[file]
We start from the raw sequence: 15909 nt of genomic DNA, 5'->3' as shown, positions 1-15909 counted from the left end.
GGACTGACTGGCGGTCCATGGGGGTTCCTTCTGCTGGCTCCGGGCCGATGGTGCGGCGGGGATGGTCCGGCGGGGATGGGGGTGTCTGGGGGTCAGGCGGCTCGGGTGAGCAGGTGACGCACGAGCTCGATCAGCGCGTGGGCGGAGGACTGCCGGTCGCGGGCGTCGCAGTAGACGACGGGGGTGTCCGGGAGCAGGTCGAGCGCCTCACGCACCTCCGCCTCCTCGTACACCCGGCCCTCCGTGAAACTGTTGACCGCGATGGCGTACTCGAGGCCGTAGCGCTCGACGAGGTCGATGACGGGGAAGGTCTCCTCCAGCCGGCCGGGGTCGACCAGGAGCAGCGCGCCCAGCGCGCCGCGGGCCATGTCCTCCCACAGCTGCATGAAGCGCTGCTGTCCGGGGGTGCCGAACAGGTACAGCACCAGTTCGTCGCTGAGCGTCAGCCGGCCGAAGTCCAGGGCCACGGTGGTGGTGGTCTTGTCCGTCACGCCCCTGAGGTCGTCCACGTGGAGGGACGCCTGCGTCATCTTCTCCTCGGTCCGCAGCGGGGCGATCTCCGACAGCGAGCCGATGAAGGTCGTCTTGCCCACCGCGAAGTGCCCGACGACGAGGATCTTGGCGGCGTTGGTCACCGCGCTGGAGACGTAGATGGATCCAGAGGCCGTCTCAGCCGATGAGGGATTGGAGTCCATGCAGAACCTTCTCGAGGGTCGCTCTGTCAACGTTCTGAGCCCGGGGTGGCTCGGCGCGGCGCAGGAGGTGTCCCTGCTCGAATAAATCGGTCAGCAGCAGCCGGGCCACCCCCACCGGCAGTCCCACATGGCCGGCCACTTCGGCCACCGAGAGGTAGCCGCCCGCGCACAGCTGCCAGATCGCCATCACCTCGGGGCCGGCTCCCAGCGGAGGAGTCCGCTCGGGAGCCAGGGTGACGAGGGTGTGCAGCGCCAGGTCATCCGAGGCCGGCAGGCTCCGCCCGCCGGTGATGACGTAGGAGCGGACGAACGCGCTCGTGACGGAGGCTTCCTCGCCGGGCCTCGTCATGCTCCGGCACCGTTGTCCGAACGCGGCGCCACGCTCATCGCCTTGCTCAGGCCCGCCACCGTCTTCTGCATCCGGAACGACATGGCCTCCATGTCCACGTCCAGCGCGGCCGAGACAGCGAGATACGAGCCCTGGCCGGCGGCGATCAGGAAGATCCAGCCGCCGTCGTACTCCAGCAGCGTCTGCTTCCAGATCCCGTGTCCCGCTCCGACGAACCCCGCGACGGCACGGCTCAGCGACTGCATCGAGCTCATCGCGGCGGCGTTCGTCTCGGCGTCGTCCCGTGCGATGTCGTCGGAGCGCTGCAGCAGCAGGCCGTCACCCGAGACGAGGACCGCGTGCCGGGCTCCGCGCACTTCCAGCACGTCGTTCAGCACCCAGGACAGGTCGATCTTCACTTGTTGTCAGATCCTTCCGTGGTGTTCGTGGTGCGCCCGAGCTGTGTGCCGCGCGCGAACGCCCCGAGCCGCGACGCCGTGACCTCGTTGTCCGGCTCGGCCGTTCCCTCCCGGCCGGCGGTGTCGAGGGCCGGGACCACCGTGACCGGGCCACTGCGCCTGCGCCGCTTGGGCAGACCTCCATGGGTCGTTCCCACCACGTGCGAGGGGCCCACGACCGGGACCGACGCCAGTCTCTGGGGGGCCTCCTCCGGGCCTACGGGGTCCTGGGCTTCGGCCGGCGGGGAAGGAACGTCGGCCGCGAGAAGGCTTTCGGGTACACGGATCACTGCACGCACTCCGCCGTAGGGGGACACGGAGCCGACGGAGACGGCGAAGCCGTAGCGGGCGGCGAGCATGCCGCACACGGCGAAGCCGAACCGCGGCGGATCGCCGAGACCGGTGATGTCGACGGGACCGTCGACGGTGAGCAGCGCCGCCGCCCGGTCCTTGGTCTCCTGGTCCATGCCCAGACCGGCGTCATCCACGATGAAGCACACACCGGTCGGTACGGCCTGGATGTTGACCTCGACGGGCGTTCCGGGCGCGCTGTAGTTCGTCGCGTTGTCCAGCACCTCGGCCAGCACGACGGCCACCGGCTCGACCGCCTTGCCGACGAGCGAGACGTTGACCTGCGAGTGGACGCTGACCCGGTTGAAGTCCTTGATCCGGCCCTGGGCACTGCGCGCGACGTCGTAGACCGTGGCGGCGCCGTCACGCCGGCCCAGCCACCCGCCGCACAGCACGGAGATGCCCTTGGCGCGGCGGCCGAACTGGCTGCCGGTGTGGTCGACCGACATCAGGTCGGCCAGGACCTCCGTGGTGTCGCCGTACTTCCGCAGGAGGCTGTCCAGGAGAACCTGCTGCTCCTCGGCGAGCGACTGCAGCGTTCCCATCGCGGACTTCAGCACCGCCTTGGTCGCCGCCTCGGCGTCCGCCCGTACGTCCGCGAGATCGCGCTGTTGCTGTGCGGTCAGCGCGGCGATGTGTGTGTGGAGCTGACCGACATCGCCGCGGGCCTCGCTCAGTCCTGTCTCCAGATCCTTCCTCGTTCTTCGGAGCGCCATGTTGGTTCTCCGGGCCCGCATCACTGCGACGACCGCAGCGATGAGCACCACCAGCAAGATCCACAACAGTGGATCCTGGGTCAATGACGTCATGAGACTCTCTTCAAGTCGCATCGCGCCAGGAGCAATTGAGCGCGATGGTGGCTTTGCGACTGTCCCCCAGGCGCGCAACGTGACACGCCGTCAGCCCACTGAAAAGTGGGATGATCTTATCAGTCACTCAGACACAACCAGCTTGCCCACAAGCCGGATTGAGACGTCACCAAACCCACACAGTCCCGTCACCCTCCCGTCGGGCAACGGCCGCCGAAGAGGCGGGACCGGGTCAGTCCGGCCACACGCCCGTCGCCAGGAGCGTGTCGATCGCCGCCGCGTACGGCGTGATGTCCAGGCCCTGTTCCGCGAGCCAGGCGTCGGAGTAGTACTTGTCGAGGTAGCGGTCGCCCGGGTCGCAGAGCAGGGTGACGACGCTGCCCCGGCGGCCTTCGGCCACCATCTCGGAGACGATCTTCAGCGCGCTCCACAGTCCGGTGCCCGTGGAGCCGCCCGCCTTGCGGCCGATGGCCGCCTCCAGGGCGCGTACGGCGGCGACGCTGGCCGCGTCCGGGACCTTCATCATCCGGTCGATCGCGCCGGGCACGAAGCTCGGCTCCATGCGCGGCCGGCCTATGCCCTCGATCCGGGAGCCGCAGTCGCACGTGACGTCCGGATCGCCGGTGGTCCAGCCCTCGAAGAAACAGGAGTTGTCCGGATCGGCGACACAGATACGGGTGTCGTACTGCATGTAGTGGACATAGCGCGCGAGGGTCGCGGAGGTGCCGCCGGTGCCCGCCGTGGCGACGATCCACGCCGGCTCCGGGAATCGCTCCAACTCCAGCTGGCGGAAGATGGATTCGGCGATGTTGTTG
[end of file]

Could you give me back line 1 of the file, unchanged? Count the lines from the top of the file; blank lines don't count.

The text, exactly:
We start from the raw sequence: 15909 nt of genomic DNA, 5'->3' as shown, positions 1-15909 counted from the left end.